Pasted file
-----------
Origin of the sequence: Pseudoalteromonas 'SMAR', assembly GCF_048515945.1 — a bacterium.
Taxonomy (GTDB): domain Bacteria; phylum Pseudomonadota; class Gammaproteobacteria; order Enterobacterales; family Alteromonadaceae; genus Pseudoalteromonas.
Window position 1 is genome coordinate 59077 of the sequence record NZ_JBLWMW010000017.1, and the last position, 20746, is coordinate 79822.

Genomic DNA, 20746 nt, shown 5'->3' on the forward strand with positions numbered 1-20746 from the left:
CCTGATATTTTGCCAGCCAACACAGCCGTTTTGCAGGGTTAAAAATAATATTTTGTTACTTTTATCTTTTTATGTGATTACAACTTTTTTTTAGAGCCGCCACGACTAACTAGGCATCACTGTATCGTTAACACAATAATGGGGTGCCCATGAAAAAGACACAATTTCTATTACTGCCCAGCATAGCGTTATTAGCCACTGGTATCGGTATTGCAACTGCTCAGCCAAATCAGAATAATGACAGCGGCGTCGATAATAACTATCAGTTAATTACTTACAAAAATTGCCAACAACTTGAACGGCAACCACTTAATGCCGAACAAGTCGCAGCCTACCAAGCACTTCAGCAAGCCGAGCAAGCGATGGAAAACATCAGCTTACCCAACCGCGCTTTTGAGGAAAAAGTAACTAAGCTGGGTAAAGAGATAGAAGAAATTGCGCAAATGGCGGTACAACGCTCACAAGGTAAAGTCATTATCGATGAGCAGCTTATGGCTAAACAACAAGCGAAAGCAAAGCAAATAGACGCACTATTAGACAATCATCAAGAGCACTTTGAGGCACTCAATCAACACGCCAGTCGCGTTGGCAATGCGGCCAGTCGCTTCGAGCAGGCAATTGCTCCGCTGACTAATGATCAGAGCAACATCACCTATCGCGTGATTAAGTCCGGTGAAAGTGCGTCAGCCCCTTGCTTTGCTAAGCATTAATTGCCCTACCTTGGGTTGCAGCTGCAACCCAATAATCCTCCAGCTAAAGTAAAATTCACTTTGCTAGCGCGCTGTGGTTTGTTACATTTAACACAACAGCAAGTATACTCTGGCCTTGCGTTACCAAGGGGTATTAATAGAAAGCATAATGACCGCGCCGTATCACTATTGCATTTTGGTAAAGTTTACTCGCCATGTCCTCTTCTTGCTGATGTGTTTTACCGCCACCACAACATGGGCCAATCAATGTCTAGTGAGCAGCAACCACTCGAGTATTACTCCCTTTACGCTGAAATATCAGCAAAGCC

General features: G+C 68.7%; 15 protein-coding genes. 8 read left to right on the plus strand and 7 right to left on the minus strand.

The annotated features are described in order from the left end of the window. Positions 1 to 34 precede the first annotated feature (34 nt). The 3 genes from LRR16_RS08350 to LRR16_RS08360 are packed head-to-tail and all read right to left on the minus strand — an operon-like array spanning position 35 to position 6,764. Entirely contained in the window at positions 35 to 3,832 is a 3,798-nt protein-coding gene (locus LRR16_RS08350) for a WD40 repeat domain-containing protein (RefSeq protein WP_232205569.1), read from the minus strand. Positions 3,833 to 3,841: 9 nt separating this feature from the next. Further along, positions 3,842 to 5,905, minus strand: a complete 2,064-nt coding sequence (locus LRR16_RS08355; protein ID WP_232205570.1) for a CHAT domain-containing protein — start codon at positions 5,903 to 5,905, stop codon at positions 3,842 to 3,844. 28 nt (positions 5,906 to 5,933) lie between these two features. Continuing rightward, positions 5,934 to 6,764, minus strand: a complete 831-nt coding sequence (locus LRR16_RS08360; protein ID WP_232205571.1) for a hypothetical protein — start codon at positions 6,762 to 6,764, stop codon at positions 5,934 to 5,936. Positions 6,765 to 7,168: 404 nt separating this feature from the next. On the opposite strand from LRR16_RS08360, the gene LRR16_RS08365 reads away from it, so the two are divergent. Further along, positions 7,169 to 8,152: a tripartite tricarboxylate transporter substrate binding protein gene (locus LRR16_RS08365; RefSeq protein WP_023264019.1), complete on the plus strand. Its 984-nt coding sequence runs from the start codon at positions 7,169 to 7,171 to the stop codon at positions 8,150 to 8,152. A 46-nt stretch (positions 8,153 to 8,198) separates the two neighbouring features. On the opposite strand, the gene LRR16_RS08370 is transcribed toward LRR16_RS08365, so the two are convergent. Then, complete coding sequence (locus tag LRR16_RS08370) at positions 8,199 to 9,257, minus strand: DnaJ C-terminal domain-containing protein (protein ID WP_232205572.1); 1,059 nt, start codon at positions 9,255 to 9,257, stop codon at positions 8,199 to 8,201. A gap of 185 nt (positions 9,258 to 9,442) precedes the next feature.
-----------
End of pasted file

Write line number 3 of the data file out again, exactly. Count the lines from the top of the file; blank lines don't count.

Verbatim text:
Window position 1 is genome coordinate 59077 of the sequence record NZ_JBLWMW010000017.1, and the last position, 20746, is coordinate 79822.